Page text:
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What coffee beans should I try next for home roasting?

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My wife travels to Ethiopia regularly and brings me back green beans. I don't know anything about what region they come from, I only know that they taste great. I've never tried other beans other than some decaf beans and I'm interested in exploring. I roast as close as I can get to the second crack without going past it. I mainly drink lattes. What beans have you tried, how dark do you roast, and what coffee drink are you roasting for?

 
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    Answer Selected

    I've been home roasting for about three years, and I get nearly all my green coffee from Sweet Maria's. Among other things they have a fantastic "coffee library" that has all sorts of great articles on roasting and brewing: http://www.sweetmarias.com/library/?s...

    The important thing to remember when you roast is that different coffee "wants" to be roasted to different levels. Most Ethiopian Yirgacheffe seems to taste the best right at first crack, a City or City+, but loses a lot of the nuance as you push to Full City or beyond. Brazil and Sumatra varietals often taste grassy or sharp if roasted too light, but really shine when you go darker, exuding all those great chocolate and caramel notes. Another nice thing about Sweet Maria's is that they have detailed tasting notes for everything they sell, including the roasting range that they found to work best for the coffee in question.

    Personally, I started roasting specifically because it's so hard to find good store-bought light roast coffee where I live (it's getting easier -- we have a couple of 3rd wave coffeehouses around town now). Consequently almost all the green coffee I buy is from the handful of locales that produce coffee that wants to roast lighter: Ethiopia, Rwanda, Burundi, and sometimes Costa Rica and Colombia, although the last two see a great deal of variation depending on the altitude at which the beans are grown.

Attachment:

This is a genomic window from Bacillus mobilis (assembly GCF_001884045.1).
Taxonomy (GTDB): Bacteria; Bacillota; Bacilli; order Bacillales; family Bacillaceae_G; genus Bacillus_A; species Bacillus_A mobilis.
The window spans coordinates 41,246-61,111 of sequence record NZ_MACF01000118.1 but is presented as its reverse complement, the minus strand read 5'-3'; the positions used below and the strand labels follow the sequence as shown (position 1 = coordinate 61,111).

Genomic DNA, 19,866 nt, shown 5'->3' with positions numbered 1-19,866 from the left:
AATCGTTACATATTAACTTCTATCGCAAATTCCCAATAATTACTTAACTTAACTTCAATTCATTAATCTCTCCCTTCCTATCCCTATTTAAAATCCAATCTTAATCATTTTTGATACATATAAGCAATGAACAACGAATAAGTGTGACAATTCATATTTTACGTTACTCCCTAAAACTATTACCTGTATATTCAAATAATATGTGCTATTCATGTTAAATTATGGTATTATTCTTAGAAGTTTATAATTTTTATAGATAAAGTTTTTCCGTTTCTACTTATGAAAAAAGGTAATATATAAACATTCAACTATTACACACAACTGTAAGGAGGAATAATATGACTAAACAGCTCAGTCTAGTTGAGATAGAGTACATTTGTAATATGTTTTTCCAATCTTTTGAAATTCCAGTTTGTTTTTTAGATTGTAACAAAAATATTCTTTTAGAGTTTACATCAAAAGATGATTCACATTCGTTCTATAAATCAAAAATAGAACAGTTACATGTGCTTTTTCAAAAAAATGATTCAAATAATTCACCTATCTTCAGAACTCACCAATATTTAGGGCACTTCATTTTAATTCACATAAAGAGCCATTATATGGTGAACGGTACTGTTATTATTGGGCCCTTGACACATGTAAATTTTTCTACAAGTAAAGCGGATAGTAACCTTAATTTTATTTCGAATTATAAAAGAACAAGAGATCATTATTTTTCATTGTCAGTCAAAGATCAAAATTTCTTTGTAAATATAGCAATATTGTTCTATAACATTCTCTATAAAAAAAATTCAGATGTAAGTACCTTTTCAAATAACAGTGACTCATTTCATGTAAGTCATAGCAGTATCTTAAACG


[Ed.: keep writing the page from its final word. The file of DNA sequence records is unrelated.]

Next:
I should also say that although I love a good latte and have been known to add a little milk to my pourover, milk and sugar have a tendency to mask a lot of the nuance and uniqueness of the coffee you brew. Even if adding milk is your preference, you might consider at least sampling your coffee black to help you hone your roasting craft.

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    I'm not the roaster in the family (I just reap the benefits) but if you are looking to source green beans, we've had really good results from Sweet Maria's in Oakland, CA. We also bring home beans from the excellently named Mr Greenbeans in Portland, OR, which is also where we bought our current roaster, the FreshRoast 500. The SO is eyeing a HotTop for our March trip :-).

    He prepares mainly cappuccinos and lattes, though since we have a Baratza Vario grinder, he is also able to make me up my beloved cold brew, following the Blue Bottle coffee recipe for New Orleans iced (I am, in fact, sipping one right now!). I would say he goes for a medium roast (forgive me, I don't recall which crack he goes for).

    He was on a Mexican bean kick for a while, having bought some from the roaster at Spielman's in Pdx, but lately he's been really enjoying some Costa Rican beans we got from Sweet Maria's.

    I'm jealous of your direct line to Ethiopian beans. I was having a run of Yirgacheffe for a while when getting coffees out (I prefer a pourover) http://www.ethiopianyirgacheffe.com/

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    I use Sweet Maria's and Burmans. Both very good.
    https://www.burmancoffee.com/